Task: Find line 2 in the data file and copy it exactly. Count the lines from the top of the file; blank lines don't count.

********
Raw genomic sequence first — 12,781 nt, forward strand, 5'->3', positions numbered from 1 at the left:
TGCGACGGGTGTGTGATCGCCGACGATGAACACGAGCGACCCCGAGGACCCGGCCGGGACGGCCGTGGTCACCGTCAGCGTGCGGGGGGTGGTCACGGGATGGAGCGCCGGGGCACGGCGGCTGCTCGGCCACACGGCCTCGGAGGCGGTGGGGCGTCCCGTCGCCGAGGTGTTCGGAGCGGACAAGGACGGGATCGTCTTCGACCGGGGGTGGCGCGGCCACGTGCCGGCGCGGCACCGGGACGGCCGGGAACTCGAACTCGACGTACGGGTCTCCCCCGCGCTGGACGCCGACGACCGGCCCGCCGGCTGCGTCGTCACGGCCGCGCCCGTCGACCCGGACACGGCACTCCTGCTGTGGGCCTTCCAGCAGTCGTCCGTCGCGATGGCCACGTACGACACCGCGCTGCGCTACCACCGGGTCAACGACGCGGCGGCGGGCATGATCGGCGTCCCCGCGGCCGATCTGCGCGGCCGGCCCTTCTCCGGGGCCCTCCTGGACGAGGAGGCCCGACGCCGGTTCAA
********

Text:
TGCGACGGGTGTGTGATCGCCGACGATGAACACGAGCGACCCCGAGGACCCGGCCGGGACGGCCGTGGTCACCGTCAGCGTGCGGGGGGTGGTCACGGGATGGAGCGCCGGGGCACGGCGGCTGCTCGGCCACACGGCCTCGGAGGCGGTGGGGCGTCCCGTCGCCGAGGTGTTCGGAGCGGACAAGGACGGGATCGTCTTCGACCGGGGGTGGCGCGGCCACGTGCCGGCGCGGCACCGGGACGGCCGGGAACTCGAACTCGACGTACGGGTCTCCCCCGCGCTGGACGCCGACGACCGGCCCGCCGGCTGCGTCGTCACGGCCGCGCCCGTCGACCCGGACACGGCACTCCTGCTGTGGGCCTTCCAGCAGTCGTCCGTCGCGATGGCCACGTACGACACCGCGCTGCGCTACCACCGGGTCAACGACGCGGCGGCGGGCATGATCGGCGTCCCCGCGGCCGATCTGCGCGGCCGGCCCTTCTCCGGGGCCCTCCTGGACGAGGAGGCCCGACGCCGGTTCAA